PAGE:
Women pick through a pile of waste

View from India: Technology, enabler for waste management

Image credit: Jeremy Richards-Dreamstime

Technology can give a value-add to waste management in terms of accuracy and efficiency.

Waste pickers rank lowest in the category of waste picking, sorting and segregating. They lack social security and are mostly unbanked. Over 15 million people earn livelihood through the informal sector, which is critical to the waste management space. “It’s essential to build trust and adopt a collaborative approach towards waste collection. Technology is the enabler. For instance, the mobile app can be leveraged for monitoring the waste collection in smart bins. Alerts, with real time updates will hasten the process. The fact that these workers can use mobile technology for their work itself may be a reckoner,” said Sandeep Patel, CEO, and NEPRA, at the CII webinar on Waste Management through Social Inclusion.

Technology can be tapped to detect the precise quantity of waste generated. What is often done manually in the form of approximate gauging could happen through tech tools. Robots could help in the process of sorting or segregating waste. Artificial intelligence (AI), advanced cameras, sensors and robotics can sort out plastic waste. Wherever possible automation can be used for scale and to measure the volume of plastic waste that has been collected.  

With technological interventions, the value chain of the waste pickers’ activity can probably go up. This could bring a significant shift in the system; it may improve the pace at which waste is collected and segregated. But that brings us to another issue: whether the waste pickers are competent enough to follow app-based activities and whether they can use them effectively. It’s not a bad idea if this community use vernaculars to spread word online about their work. It may not be easy, but through handholding, probably it may get close to this.

Technology can be tapped to make processes visible, uniform and efficient. Trucks or fleet services equipped with GPS can probably help public waste management companies track the vehicle (as vehicles are tracked in the logistics sector).

Besides the digital transformation of the waste sector, waste pickers themselves can give a value-add to the process. As Pashas Band, director, Organic Recycling, put it, “Waste pickers know waste collection and understand the way waste is collected and sorted out. It is likely that many of them can segregate waste and become suppliers to the recycling units; or even start recycling units. ” It could also be an opportunity for them to learn e-billing and e-operations. Now this is something that could be pursued.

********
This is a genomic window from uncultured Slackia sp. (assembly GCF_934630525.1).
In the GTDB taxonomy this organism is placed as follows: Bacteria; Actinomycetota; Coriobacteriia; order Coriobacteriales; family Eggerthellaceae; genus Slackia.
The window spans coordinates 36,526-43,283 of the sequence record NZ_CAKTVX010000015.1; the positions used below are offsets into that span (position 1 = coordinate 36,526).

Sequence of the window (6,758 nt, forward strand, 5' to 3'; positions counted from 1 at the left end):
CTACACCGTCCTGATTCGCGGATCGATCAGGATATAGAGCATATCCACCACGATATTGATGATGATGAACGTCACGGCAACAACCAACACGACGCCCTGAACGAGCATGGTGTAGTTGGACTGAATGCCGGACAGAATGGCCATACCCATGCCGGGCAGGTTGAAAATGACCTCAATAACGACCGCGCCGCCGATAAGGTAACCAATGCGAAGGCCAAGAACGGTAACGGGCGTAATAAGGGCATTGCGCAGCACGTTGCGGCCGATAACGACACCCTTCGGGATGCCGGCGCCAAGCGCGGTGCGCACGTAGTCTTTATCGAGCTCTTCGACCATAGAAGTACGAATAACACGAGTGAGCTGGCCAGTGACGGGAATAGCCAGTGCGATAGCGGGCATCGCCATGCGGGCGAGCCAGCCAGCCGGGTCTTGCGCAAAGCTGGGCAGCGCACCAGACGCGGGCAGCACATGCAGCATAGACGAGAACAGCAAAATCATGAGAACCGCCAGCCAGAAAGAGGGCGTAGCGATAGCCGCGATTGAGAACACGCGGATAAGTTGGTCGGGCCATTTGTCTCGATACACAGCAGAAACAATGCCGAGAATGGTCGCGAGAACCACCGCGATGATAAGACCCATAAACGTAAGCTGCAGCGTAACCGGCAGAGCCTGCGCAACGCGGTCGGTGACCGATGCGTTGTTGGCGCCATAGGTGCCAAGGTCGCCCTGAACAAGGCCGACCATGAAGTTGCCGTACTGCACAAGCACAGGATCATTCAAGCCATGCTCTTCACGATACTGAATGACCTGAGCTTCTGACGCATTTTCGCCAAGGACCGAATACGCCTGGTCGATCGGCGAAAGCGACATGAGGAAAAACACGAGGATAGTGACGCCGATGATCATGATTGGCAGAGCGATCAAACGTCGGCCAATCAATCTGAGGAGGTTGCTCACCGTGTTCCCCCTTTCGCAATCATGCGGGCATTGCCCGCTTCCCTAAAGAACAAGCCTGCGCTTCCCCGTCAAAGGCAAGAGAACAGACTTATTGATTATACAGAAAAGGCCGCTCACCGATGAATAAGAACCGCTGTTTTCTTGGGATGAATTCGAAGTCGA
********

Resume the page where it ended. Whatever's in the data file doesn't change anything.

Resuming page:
Extended Producer Responsibility or EPR can support the informal sector. In that sense, it is a significant opportunity for building a holistic value chain, which could contribute to the circular economy. Whatever income it earns could be passed on to the waste picker to improve their living conditions. And this is something many companies follow. Take the case of Godrej & Boyce Mfg. Co. Ltd, whose presence in Mumbai is in a mixed use development (MUD) premises. “We evaluated the issue of waste management in our campus. That’s when we realised that around 10 tonnes of waste is generated from the campus almost every day. The company decided to engage waste pickers, around 40-45 of them to collect the waste, differentiate it and pass it on to recyclers, whereby waste pickers are paid for their efforts,” added Tejashree Joshi, deputy general manager for environment and sustainability at Godrej & Boyce.

Recycling apps can also be integrated into the system. The entire waste collection process needs to be institutionalised, and this has happened by integrating waste pickers with waste collection managers. EPR has been introduced so that a certain value is created for the waste picker’s efforts. It would be great if EPR is scaled up across states and union territories and linked with waste pickers. The economic value of waste needs to be conveyed to the masses through campaigns, social media and awareness programmes.

Fair wages are essential for all as much as health, access to sanitation and safety. “Waste pickers represent a vulnerable section of society. Our vision is to create a better life for them through sustainable measures. Sustainability can be understood as gender equality, inclusivity and job opportunities for all. Many of the waste pickers are getting bank accounts, as financial inclusion of the low-income group is essential. As an organisation we encourage women’s empowerment and bring them to the mainstream,” observed Shagufta Nahid, IKEA development centre manager. From a gender perspective, women are marginalised in the waste picker segment. They need to voice themselves, and assert their position in the waste picking process. Emancipation could be the way ahead.

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